On 14 October 1066 Harold the last king of the English died fighting, battle -axe in hand, beneath his standards on Senlac Hill. A tragic but heroic end to a golden age. In a day, William ‘the Bastard’, Duke of Normandy, had won a kingdom. Or so it seemed. For the English were far from tamed! Resistance burnt on for years, while resentment lingered for centuries. One name shines out from these years -a name that would swell the pride of generations of Englishmen – the name, Hereward ‘the Wake’.

After the Battle of Hastings, William slowly circled London. However his caution, at that stage, was not well founded. The flower of English manhood had fallen in three battles held in quick succession: Fulford and Stanford Bridge against the Vikings near York; and then most dramatically at Hastings, where many of the best fighting men chose to fall by their king. Furthermore there was no leader of stature and virtue to unite the nation. Harold’s family had been decimated. Edgar Atheling, the last of the ancient royal Wessex House of Cerdic was but a boy of 15 years. The most powerful surviving nobles, the brothers Edwin and Morcar, were notoriously indecisive. In the words of the Anglo-Saxon Chronicle “Always when some initiative should have been shown there was delay from day to day until matters went from bad to worse”.

Despite pledging their loyalty to Edgar who was proclaimed (but never crowned) as king in London, one by one the magnates made their peace with William and his approaching army. The final act of submission came when Edgar surrendered at Berkhampstead, north of London in Hertfordshire, followed by William’s coronation on Christmas Day 1066 at Westminster.

In the New Year, William returned to Normandy. In his absence all hell broke loose. It was not long before there was a recovery of English morale. The realities of conquest by a rigid autocratic culture over the free Nordic spirit were beginning to bite. A hint of the trouble to come came when the men of Kent unsuccessfully besieged Dover castle. More serious strife followed when a local thegn, aptly named Eadric ‘the Wild’ led an assault on Hereford castle. In August 1067 Eadric was joined by the north Welsh kings Bleddyn and Rhiwallon and all western Mercia was aflame. Meanwhile in Exeter, Harold’s sons by his beautiful paramour, Eadgyth ‘of the swan neck’, led a rising of the local fyrd.

William returned and quickly took stock of the situation. Early in 1068 he swept westwards, capturing Exeter after a costly siege. Harold’s sons escaped to Dublin, only to return in the summer in alliance with the Ostmen (the Irish Vikings) to raid the Bristol Channel.

With William’s back turned, Edwin and Morcar joined the Mercian rebels, while Edgar fled to the court of Malcolm Canmore, the King of Scotland. Edgar linked up with various English exiles and invaded Northumbria. Dispossessed Saxons were scattered across northern Europe plotting a return. Many other joined the famed Varangian Guard in far off Constantinople, where their descendants continued to fight later Norman ‘crusaders’.

William turned north. The faint hearted Edwin and Morcar soon came to terms, while Edgar retreated to Scotland.

The next year, 1069, was to be more dangerous for William than the inept risings of the previous years. In January, the Norman Robert of Comines was installed as Earl of Northumberland, being welcomed in Durham by Bishop Aethelwine. The next day was Robert’s last, for he and his 900 Frenchmen were butchered. This signalled a northern revolt on Edgar’s behalf. However, the new York castle held long enough for William to arrive and once again scatter his enemies.

It must be remembered that the castles which were beginning to sprout up every few miles across the countryside were symbols of military occupation and repression. They were not built to defend the peasantry from outside attack but to protect the foreign overlords from attack by their tenants. What are now pleasant Sunday afternoon curiosities to visit were once for our people very obvious manifestations of their slavery.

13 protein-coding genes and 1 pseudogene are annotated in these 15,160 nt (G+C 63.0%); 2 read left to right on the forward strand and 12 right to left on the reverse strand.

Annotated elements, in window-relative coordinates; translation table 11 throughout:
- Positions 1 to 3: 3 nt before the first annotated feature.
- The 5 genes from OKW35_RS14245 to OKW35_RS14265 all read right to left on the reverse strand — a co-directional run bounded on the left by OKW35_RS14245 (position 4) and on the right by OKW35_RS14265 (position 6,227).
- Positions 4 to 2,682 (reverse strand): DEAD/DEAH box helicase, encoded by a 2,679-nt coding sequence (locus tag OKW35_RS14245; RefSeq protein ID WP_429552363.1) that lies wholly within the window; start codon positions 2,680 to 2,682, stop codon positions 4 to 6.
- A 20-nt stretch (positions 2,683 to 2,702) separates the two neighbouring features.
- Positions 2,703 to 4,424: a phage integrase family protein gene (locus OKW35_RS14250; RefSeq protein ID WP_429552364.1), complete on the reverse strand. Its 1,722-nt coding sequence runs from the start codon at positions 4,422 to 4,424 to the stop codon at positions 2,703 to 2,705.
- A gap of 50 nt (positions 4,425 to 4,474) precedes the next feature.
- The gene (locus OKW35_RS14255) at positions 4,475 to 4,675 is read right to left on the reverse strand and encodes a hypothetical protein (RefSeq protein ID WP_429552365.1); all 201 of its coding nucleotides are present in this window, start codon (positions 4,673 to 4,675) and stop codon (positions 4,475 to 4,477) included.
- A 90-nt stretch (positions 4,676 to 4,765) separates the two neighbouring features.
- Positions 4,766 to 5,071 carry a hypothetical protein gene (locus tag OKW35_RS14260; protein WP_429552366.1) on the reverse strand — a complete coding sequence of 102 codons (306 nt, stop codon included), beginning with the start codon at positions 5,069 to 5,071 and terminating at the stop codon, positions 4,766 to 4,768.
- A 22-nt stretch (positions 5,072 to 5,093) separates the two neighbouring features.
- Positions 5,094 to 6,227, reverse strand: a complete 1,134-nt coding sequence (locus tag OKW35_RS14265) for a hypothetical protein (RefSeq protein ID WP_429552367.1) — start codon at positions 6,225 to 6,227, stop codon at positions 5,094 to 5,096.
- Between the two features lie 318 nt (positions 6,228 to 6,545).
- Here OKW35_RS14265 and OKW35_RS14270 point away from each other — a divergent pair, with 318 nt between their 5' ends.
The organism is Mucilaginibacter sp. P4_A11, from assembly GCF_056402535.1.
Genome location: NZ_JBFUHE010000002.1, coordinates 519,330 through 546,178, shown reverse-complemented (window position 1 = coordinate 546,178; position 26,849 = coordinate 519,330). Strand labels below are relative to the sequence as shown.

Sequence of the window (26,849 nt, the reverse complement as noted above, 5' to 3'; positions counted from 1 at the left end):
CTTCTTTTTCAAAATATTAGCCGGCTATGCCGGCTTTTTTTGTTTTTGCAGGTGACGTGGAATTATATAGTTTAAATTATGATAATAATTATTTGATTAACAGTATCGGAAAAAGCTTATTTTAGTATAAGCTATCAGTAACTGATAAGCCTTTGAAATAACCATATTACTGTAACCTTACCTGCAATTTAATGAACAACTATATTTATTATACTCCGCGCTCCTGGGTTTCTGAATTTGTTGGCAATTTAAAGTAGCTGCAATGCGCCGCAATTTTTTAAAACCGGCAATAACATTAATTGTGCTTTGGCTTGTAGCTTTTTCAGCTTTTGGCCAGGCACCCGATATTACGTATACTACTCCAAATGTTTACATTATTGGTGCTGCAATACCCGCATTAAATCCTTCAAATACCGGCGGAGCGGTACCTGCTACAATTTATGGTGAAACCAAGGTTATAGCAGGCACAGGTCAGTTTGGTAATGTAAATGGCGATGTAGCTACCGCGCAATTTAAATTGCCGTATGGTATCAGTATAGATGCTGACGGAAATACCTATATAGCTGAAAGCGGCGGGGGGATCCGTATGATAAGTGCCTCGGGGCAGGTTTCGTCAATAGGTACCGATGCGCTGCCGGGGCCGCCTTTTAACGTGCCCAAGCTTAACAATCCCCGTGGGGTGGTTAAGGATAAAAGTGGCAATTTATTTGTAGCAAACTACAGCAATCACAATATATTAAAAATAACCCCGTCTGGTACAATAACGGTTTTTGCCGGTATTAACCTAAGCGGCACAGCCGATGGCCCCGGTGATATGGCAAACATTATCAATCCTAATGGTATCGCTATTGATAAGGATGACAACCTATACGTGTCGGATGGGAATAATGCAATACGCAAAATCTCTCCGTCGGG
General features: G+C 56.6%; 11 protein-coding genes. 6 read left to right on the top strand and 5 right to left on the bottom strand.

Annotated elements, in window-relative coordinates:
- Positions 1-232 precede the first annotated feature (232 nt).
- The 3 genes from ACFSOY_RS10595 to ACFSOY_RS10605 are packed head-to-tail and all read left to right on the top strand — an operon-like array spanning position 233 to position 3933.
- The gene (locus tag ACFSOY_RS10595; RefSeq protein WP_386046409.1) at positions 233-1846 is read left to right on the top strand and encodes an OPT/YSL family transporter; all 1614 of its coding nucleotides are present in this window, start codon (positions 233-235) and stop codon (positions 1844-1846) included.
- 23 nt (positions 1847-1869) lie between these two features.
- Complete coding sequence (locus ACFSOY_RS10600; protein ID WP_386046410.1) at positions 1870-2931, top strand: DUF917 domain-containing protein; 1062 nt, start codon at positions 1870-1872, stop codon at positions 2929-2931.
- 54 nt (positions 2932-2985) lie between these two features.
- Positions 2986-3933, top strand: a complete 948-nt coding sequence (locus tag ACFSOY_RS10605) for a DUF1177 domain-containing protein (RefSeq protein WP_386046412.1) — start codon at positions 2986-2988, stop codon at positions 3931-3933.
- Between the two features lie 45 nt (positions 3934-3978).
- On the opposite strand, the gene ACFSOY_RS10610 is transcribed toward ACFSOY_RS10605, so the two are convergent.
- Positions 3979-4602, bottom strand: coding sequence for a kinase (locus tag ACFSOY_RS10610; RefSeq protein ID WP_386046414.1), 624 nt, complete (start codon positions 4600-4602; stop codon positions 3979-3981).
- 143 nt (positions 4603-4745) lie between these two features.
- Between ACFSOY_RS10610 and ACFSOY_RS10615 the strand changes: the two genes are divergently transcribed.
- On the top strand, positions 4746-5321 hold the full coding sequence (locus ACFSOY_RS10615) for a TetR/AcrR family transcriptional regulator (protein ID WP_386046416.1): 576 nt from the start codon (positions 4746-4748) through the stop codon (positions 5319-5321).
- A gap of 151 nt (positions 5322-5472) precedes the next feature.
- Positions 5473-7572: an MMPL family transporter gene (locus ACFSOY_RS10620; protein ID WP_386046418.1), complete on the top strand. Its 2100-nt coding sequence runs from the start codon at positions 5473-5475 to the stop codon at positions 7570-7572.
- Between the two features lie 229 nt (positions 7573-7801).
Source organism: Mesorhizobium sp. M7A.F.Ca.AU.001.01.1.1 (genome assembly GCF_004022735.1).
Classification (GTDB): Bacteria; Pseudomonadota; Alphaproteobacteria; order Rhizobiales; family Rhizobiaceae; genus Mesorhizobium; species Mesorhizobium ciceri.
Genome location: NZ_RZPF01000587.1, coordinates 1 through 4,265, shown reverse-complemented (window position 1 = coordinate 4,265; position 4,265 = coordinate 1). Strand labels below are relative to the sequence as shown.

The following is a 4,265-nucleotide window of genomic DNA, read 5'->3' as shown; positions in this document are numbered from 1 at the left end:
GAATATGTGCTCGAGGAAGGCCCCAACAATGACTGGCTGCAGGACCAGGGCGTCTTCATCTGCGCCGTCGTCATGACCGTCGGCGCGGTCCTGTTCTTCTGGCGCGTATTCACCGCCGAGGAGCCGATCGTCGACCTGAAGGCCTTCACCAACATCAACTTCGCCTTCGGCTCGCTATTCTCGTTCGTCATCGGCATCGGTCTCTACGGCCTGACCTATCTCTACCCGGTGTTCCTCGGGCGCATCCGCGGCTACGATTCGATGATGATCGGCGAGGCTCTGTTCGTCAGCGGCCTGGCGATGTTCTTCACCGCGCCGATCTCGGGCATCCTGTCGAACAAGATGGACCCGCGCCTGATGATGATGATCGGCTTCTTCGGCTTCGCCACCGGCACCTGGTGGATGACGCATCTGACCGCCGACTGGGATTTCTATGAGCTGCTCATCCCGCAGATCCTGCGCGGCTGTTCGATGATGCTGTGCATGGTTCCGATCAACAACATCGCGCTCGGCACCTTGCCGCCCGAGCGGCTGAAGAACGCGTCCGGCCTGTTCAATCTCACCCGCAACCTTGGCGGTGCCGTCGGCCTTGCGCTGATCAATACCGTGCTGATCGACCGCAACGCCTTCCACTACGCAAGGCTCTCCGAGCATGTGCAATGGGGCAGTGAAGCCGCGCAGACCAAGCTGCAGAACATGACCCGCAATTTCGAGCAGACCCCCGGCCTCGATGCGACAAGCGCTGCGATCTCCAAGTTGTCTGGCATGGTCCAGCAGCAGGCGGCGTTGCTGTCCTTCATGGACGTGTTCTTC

William’s relief of York castle was only a temporary respite for the invaders. Soon another apparent English hero rallied the Saxon cause, Earl Waltheof. Waltheof was the son of Siward the Dane, the strong Earl of Northumbria who features in Macbeth and was appointed by Canute to calm that unruly province. However Waltheof was one of those who flattered to deceive. In appearance he was the epitome of virtue – tall and strong and personally brave. But in character he was weak and indecisive.

In August 1069 the English rebels offered the crown to King Svein of Denmark, as successor to the great King Canute. Svein reacted by sending a vast fleet of 300 ships to join Waltheof. At the Humber an immense host gathered and swept up to York. This time the castle did not hold and the Norman garrison was massacred. The English axe-men made good their ancient and dreaded reputation. Waltheof played a prominent role “hewing their heads off one and one as they came out by the wicket” according to a contemporary ballad.

Like a bush fire revolt swept England. Castles were besieged in Wessex, the Ostmen raided again, and Eadric ‘the Wild’ attacked Shrewsbury. But once again William pacified the south, primarily by defeating Eadric at Stafford.

William’s wrath was reserved for the north. At the approach of his efficient military force, as so often the rebel army dissolved. Waltheof surrendered, others fled to safe havens. The 12th century chronicler Orderic Vitalis described what followed: “Never had William showed so great a cruelty. He gave way shamefully to this vice, and did not trouble to restrain his resentment, striking down innocent and guilty alike with an equal fury… In this manner all sources of life north of the Humber were destroyed.”

When the Doomesday Book was compiled in 1086, recording the agricultural wealth of England, the north was still a comparative wasteland.

When all seemed lost, out of the mists came a redeeming hero. Under a humble Lincolnshire thegn the English rallied for one last hurrah! Centred on the Fenland, this revolt was led by Hereward ‘the Wake’.

Hereward’s story has been handed down to us by 12th century minstrels whose ballads idolised him as the ideal Englishman. He must have possessed greatness to become the popular champion of the English cause. The Hereward legend, interwoven between fact and fable is also in many ways a pre-Christian memory of pagan Britain. Hereward’s celebrity status is evidenced by passing references to him in the Anglo-Saxon Chronicles which seem to take for granted that the audience was familiar with his exploits and greatness.